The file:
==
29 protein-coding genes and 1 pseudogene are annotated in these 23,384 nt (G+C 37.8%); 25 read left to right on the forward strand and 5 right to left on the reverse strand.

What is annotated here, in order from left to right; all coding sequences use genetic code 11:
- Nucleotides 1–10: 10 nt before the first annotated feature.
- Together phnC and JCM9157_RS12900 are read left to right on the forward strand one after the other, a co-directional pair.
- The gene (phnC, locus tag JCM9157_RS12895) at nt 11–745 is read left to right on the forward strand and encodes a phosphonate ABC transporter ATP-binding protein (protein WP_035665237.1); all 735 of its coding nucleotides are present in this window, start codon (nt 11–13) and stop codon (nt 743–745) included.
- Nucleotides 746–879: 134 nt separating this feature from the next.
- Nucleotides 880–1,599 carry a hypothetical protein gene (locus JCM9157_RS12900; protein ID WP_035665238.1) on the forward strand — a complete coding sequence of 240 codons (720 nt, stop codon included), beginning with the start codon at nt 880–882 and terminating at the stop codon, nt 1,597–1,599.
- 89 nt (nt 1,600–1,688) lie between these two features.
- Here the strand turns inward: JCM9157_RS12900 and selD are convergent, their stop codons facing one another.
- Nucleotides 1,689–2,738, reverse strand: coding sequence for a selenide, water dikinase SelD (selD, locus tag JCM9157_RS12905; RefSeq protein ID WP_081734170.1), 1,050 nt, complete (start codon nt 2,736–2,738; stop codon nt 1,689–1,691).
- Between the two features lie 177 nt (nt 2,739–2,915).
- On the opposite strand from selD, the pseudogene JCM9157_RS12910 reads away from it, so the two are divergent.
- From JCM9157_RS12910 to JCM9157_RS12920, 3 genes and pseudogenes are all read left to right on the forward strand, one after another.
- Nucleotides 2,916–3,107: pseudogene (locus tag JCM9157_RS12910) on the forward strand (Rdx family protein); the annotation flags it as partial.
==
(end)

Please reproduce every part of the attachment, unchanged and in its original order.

29 protein-coding genes and 1 pseudogene are annotated in these 23,384 nt (G+C 37.8%); 25 read left to right on the forward strand and 5 right to left on the reverse strand.

What is annotated here, in order from left to right; all coding sequences use genetic code 11:
- Nucleotides 1–10: 10 nt before the first annotated feature.
- Together phnC and JCM9157_RS12900 are read left to right on the forward strand one after the other, a co-directional pair.
- The gene (phnC, locus tag JCM9157_RS12895) at nt 11–745 is read left to right on the forward strand and encodes a phosphonate ABC transporter ATP-binding protein (protein WP_035665237.1); all 735 of its coding nucleotides are present in this window, start codon (nt 11–13) and stop codon (nt 743–745) included.
- Nucleotides 746–879: 134 nt separating this feature from the next.
- Nucleotides 880–1,599 carry a hypothetical protein gene (locus JCM9157_RS12900; protein ID WP_035665238.1) on the forward strand — a complete coding sequence of 240 codons (720 nt, stop codon included), beginning with the start codon at nt 880–882 and terminating at the stop codon, nt 1,597–1,599.
- 89 nt (nt 1,600–1,688) lie between these two features.
- Here the strand turns inward: JCM9157_RS12900 and selD are convergent, their stop codons facing one another.
- Nucleotides 1,689–2,738, reverse strand: coding sequence for a selenide, water dikinase SelD (selD, locus tag JCM9157_RS12905; RefSeq protein ID WP_081734170.1), 1,050 nt, complete (start codon nt 2,736–2,738; stop codon nt 1,689–1,691).
- Between the two features lie 177 nt (nt 2,739–2,915).
- On the opposite strand from selD, the pseudogene JCM9157_RS12910 reads away from it, so the two are divergent.
- From JCM9157_RS12910 to JCM9157_RS12920, 3 genes and pseudogenes are all read left to right on the forward strand, one after another.
- Nucleotides 2,916–3,107: pseudogene (locus tag JCM9157_RS12910) on the forward strand (Rdx family protein); the annotation flags it as partial.